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Tracking the Shideler Hall globe from campus to Lane Library

By Elizabeth Hansen, For The Miami Student

Hanging from the ceiling on the second floor of Lane Library is the Shideler Hall globe.

The globe found its current home when the renovations to Shideler Hall almost sent the historical sphere to a landfill.

The new, redesigned Shideler Hall was deemed too small to accommodate the original globe and a smaller, more modern digital globe will replace it.

Andrew Sheets Iddings donated the globe to Miami University in 1966, in honor of his grandfather, Daniel Willinson Iddings (1842).

"When people in the community and within Miami became aware that it might be sent to a landfill, they advocated for finding a place on campus that would be a good home for the globe," said David Prytherch, a geology professor.

With the help of Curtis Ellison, professor emeritus of history at the Hamilton campus, it was decided that the globe would move to the Lane Library, which was deemed "the perfect home" due to recent renovations that merged a modern library with pieces of Oxford's past.

"It was a prized possession of the university because it was donated in honor of a distinguished alum," said Ellison. "He was a worldwide explorer and important photographer. His interests ranged the globe so it seemed important that the globe be a memorial to him."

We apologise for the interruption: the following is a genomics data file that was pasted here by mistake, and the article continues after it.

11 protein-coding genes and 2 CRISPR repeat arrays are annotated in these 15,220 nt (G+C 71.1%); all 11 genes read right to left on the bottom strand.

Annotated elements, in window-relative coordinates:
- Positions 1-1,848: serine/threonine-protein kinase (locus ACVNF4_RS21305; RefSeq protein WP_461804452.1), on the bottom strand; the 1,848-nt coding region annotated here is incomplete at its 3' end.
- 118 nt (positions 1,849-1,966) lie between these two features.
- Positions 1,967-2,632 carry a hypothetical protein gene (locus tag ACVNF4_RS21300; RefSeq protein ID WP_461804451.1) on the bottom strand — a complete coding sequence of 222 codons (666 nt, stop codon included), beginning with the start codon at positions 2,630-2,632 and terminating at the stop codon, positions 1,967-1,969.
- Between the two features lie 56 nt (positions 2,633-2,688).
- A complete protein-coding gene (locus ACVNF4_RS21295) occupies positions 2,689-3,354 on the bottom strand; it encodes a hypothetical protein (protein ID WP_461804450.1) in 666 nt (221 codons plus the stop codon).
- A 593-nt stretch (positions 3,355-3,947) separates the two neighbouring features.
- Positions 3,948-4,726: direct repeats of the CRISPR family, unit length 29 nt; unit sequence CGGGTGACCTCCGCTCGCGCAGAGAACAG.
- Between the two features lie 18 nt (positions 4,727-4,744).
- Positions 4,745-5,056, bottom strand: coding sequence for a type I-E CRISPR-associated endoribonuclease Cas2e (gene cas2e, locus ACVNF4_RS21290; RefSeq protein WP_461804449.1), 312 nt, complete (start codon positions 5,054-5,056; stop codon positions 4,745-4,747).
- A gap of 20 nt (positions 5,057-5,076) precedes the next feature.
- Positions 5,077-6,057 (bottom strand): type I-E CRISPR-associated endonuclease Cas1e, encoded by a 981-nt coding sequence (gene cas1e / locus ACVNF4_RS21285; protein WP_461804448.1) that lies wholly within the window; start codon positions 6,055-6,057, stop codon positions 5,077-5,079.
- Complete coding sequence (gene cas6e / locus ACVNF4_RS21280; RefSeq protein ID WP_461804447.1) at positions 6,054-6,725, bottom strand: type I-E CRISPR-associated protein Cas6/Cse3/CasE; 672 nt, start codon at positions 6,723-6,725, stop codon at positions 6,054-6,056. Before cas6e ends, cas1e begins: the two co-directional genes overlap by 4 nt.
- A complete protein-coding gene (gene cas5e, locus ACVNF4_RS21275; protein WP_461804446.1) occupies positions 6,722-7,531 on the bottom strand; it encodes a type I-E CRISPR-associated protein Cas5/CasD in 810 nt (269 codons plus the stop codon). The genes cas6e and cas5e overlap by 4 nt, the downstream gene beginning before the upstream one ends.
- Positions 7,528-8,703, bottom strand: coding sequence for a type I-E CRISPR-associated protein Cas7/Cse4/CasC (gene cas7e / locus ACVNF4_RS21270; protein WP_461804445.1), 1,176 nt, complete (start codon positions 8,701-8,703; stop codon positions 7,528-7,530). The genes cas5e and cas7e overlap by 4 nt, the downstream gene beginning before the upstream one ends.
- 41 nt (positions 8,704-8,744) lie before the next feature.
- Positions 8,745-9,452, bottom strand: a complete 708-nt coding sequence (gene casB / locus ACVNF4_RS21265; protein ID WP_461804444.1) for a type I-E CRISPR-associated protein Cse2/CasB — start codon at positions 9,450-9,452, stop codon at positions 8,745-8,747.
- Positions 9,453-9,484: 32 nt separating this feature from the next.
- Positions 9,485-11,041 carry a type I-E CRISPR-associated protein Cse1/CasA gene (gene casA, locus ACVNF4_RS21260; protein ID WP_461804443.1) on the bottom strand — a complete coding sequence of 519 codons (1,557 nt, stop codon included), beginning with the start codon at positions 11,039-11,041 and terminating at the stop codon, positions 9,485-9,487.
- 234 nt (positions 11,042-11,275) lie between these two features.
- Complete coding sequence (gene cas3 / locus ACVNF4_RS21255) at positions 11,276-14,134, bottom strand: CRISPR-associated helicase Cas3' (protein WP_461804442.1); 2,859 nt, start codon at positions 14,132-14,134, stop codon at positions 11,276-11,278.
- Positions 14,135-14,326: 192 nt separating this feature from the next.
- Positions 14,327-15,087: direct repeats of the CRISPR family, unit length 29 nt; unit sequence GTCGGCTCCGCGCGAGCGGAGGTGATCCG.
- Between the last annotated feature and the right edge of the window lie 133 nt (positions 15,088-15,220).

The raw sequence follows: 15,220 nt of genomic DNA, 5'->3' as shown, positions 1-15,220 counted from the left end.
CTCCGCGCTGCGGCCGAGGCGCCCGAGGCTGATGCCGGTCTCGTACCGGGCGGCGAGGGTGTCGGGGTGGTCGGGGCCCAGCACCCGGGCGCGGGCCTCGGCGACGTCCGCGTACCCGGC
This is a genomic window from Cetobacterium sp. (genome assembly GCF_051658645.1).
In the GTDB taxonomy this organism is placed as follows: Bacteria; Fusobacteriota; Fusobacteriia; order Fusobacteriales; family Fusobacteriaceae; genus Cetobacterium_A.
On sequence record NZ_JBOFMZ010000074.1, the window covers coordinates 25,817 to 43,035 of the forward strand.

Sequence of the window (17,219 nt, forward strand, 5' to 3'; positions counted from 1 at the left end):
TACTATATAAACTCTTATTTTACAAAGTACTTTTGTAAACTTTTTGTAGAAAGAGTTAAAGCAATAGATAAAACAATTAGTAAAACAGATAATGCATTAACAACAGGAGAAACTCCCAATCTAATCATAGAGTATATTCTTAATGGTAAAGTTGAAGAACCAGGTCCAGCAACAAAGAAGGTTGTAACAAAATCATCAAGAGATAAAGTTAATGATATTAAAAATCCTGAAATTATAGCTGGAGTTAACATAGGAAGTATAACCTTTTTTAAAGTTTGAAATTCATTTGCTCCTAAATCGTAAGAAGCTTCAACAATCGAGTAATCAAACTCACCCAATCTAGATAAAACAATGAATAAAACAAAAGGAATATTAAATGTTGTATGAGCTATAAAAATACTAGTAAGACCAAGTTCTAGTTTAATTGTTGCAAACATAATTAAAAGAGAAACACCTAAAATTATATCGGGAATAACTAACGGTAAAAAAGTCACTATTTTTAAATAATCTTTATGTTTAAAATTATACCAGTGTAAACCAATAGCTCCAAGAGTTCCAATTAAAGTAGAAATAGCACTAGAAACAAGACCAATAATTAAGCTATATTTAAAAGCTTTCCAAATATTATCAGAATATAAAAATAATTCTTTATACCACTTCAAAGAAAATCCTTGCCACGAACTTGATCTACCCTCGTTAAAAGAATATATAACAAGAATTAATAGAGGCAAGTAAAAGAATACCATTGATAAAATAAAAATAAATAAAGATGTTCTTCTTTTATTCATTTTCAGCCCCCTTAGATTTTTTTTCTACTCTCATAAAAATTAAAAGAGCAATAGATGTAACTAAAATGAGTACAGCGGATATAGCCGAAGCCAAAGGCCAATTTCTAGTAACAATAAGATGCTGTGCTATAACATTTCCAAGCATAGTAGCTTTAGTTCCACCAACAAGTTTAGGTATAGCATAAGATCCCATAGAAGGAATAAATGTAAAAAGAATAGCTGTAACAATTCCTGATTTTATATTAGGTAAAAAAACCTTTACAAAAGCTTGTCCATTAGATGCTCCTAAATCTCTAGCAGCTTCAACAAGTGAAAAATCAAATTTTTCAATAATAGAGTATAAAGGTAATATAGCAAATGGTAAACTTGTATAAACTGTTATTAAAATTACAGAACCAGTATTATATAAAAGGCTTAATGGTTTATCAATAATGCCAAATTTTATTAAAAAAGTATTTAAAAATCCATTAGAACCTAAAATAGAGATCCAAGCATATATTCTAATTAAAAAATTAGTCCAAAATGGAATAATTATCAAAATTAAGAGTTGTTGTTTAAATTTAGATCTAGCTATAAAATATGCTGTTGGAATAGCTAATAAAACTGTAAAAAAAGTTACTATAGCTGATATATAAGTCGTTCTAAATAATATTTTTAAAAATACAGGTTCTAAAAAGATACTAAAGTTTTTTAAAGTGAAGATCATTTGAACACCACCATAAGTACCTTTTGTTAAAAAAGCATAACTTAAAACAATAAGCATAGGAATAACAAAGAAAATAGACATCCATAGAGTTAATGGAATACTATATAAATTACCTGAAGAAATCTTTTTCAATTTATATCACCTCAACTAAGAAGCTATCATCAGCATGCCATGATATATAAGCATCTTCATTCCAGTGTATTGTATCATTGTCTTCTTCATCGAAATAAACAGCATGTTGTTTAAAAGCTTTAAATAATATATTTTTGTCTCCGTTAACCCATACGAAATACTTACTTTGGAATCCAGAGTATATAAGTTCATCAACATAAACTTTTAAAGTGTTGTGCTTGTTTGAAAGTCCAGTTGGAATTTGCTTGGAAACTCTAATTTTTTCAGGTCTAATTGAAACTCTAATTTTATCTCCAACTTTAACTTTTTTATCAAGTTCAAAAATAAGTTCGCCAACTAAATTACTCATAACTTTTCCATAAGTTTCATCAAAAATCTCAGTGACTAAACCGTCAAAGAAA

The globe originally cost $13,500, and depicted over 100 cities, 50 islands and 89 water features, all hand-lettered.

When the globe was built, it was considered the finest of its kind due to its scientific accuracy, technical construction and artistic detail. Its contour maps were drawn exactly to scale.

"Shideler Hall was clearly intended to be designed around the center of the globe to indicate the presence of geography and geology, but also to look out on highway 73, one of the two routes typically used to get to Oxford," said Ellison.

Drivers arriving in Oxford at night could see the iconic globe lit up and rotating on its axis.

"It is a very important geophysical structure that symbolized the importance of geology and geography," Ellison said. "[And] it was an iconic symbol of learning and knowledge that greeted people coming in by highway 73."

Now, a light shines on the globe in its home at Lane Library, making it visible to all outside the library.

"It's one of the big historical pieces that people come to see," said Valerie Elliot, manager of Smith Library of Regional History, which is housed in Lane Library.

In order to move the globe from its original spot in Shideler Hall, the globe had to be split into two halves. Metal frames were put in each half to keep it supported while it was hung. It was then welded on the inside and leveraged up on wires.

Also, due to the new hanging installation, artists had to touch up the areas that were, in Shideler Hall, not visible to the eye.

"It's not a current globe so it isn't intended to be viewed up close for teaching purposes," said Elliot. "Its use here is more as an artistic feature than an educational piece."

Although it no longer greets drivers as they arrive at Miami, the Shideler Globe is still available for the community to enjoy.

"Our purpose is to provide a range of services to the community," said Ellison. "For that reason it is a great place to showcase the globe."